Driver jailed for fatal Pelsall crash made 'terrible mistake'
A supermarket driver has been jailed for causing the death of a motorbike rider seconds after he checked his delivery list - whilst travelling at just 10mph.
Former soldier Myles Byrne, described as 'a thoroughly decent man who made a terrible mistake', had been making night-time deliveries for Morrisons in the Pelsall area when he collided with father-of-three Lee Marlow.
Dash-cam footage showed him switching on the van's interior light and placing his delivery note on the steering wheel to check his next destination.
Crown prosecutor Mr Andrew Copeland argued that although he returned the clipboard to the passenger seat and switched off the light before turning right at the junction of Hall Lane and Vicarage Road, he was distracted and did not have his mind on the road.
Mr Marlow, 34, who had been returning home to Broad Lane, Pelsall, after visiting his brother and sister-in-law, braked but could not avoid hitting the van, suffering fatal injuries.
Mr Copeland said footage of the accident, which took place at about 10.10pm on September 17 last year, showed that the road was clear, with no parking restrictions, so Byrne could easily have pulled up and checked his list before continuing his journey.
As he made the turn, he was travelling at just 10mph, Wolverhampton Crown Court heard.
Mr Simon Phillips, defending, said Byrne, 49, could not remember the seconds before the accident. He had not seen Mr Marlow approaching, possibly because his eyes had not re-adjusted after he switched off the light or because his mind was elsewhere.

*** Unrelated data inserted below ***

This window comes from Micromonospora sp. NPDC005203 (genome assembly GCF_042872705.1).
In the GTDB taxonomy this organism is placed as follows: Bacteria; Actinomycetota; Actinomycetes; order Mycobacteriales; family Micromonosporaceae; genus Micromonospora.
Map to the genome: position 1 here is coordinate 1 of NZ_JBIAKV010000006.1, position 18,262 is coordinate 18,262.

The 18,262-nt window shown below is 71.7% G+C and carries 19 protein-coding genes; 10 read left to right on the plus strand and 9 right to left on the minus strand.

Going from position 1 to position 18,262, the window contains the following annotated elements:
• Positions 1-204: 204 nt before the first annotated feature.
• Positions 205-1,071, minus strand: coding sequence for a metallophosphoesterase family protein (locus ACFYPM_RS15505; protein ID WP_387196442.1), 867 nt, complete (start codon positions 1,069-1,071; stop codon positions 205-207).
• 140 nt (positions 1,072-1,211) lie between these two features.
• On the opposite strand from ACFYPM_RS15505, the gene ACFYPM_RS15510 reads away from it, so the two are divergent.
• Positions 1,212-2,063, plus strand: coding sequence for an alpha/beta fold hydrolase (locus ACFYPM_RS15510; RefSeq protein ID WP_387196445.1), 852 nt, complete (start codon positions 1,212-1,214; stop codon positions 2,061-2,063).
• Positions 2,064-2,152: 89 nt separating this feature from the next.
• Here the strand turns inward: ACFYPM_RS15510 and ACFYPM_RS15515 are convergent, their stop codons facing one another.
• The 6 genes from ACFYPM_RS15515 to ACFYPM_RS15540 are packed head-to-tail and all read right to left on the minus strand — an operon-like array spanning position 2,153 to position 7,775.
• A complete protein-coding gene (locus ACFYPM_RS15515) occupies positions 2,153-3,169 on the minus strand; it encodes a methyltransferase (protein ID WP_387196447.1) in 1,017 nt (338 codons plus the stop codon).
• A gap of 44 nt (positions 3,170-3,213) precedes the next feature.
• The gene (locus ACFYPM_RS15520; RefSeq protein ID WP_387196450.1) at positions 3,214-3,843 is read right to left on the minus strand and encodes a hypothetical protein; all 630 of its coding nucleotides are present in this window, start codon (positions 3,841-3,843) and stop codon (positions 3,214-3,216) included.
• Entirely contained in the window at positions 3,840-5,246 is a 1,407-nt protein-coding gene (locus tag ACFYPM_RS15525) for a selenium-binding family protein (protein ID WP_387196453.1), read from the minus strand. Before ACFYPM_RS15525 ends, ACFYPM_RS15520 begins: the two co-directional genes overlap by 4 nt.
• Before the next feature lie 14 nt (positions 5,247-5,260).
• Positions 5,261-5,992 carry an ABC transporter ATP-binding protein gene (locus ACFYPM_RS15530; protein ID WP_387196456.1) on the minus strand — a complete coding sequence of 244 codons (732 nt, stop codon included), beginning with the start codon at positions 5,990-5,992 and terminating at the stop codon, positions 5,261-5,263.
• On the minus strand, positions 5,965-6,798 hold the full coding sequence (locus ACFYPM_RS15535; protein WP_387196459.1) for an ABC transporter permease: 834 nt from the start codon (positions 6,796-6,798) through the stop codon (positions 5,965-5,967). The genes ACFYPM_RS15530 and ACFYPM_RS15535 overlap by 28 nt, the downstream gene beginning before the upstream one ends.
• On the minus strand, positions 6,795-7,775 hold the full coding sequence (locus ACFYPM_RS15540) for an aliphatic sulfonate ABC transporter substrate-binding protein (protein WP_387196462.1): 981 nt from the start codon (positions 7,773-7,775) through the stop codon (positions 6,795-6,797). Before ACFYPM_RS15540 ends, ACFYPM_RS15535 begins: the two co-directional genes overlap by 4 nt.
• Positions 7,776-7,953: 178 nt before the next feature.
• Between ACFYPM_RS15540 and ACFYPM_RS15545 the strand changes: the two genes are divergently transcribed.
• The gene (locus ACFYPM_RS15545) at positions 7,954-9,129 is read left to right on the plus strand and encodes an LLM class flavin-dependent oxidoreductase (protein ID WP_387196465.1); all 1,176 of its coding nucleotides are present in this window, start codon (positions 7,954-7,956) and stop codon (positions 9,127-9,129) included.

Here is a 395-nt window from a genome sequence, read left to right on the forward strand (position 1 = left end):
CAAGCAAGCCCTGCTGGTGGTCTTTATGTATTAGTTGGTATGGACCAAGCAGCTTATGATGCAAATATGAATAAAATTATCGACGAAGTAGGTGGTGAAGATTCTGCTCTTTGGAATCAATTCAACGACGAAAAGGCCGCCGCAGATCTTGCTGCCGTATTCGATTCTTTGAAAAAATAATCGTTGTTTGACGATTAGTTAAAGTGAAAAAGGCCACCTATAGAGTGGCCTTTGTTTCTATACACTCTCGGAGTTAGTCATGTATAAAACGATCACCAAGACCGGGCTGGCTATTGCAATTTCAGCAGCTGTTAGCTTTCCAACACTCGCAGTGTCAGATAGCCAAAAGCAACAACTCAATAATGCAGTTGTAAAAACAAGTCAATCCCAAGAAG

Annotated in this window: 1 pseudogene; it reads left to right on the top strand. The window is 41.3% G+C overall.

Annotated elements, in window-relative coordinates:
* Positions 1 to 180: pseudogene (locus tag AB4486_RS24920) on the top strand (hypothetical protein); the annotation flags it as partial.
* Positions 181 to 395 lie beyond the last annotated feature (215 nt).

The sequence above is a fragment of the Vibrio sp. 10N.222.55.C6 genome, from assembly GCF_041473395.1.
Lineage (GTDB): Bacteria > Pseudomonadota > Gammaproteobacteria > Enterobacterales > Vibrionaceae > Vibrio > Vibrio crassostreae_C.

He added: "He has always acknowledged he caused Lee Marlow's death. It shouldn't have happened but this was not a case of him having the clipboard in his hand and the light on as he turned into the junction."
The court heard that the father-of-one had reached the rank of sergeant with the 7th Parachute Regiment Royal Horse Artillery during a 14-year career, serving in Bosnia and Northern Ireland, and receiving the United Nations Medal and Queen's Medal.
Whilst in the army, he gained his Class 1 HGV licence and drove heavy goods trucks as part of his military role. For two years before he left, he was so highly regarded that he worked with schools as the public face of the army, said Mr Phillips.
He is being treated for respiratory problems, including a collapsed trachea, which affect his sleep and, since the collision, has suffered from depression. He has put on four stone in a year, partly due to steroid treatment.
"He is a thoroughly decent man who made a terrible mistake," said Mr Copeland.
Byrne, of Medway, Tamworth, who pleaded guilty to causing death by dangerous driving, was jailed for three and a half years and banned from driving for three years.
Sentencing him, Judge Simon Ward told him: "The slogan is 'Think Bike' - you didn't. However there is a lot of mitigation in your case. I can see you are not the man you were."